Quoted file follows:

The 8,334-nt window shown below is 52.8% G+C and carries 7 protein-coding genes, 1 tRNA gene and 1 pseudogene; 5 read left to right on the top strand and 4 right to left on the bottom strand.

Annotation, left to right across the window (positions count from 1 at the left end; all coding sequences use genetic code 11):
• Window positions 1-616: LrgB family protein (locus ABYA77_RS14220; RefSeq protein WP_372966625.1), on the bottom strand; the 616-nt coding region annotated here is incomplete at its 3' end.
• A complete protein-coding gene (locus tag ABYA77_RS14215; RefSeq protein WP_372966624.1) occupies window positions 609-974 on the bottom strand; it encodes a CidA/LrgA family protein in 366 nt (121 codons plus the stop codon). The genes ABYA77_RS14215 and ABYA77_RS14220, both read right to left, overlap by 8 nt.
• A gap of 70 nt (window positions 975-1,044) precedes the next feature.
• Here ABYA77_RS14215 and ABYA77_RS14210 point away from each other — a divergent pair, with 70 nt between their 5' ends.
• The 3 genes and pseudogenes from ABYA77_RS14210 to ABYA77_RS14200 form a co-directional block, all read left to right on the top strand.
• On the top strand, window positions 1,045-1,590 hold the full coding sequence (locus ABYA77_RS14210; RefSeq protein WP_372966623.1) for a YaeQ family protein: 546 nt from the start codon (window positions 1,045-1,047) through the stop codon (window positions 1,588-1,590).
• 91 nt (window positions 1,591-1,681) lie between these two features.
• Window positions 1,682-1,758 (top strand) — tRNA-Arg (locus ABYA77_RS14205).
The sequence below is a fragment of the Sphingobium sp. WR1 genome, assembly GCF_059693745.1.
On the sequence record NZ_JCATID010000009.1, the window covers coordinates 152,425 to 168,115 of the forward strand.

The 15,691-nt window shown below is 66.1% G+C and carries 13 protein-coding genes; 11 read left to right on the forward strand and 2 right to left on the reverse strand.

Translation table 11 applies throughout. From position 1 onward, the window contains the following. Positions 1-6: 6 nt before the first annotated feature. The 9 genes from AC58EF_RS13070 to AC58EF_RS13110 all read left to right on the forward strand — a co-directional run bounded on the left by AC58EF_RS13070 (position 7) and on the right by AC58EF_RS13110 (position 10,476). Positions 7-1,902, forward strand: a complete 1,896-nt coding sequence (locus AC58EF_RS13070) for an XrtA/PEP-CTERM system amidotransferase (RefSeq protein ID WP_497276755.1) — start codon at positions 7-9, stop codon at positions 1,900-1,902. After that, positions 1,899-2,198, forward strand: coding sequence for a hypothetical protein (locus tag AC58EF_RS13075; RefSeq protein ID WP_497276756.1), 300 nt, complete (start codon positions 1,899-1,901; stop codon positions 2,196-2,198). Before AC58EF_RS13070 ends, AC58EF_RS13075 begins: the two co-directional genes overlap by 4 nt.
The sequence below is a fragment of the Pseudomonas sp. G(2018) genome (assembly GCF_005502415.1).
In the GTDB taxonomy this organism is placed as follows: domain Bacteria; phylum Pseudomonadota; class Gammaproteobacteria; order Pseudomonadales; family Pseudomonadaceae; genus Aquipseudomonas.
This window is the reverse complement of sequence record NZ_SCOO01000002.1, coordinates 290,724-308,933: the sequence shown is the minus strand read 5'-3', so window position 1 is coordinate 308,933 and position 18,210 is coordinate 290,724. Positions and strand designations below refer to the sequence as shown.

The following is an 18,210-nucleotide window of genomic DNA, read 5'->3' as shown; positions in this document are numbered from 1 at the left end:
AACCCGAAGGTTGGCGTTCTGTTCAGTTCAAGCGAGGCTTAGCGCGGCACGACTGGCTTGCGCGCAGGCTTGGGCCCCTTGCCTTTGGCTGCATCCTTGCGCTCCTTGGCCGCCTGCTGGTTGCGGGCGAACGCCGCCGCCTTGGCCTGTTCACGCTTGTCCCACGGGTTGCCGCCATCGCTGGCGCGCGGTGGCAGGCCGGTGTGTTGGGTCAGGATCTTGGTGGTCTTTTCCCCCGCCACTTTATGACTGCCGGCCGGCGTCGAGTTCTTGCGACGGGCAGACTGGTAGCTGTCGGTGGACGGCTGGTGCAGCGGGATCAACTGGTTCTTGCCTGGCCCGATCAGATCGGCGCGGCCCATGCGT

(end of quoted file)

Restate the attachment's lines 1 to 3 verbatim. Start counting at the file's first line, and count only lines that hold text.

The 8,334-nt window shown below is 52.8% G+C and carries 7 protein-coding genes, 1 tRNA gene and 1 pseudogene; 5 read left to right on the top strand and 4 right to left on the bottom strand.

Annotation, left to right across the window (positions count from 1 at the left end; all coding sequences use genetic code 11):
• Window positions 1-616: LrgB family protein (locus ABYA77_RS14220; RefSeq protein WP_372966625.1), on the bottom strand; the 616-nt coding region annotated here is incomplete at its 3' end.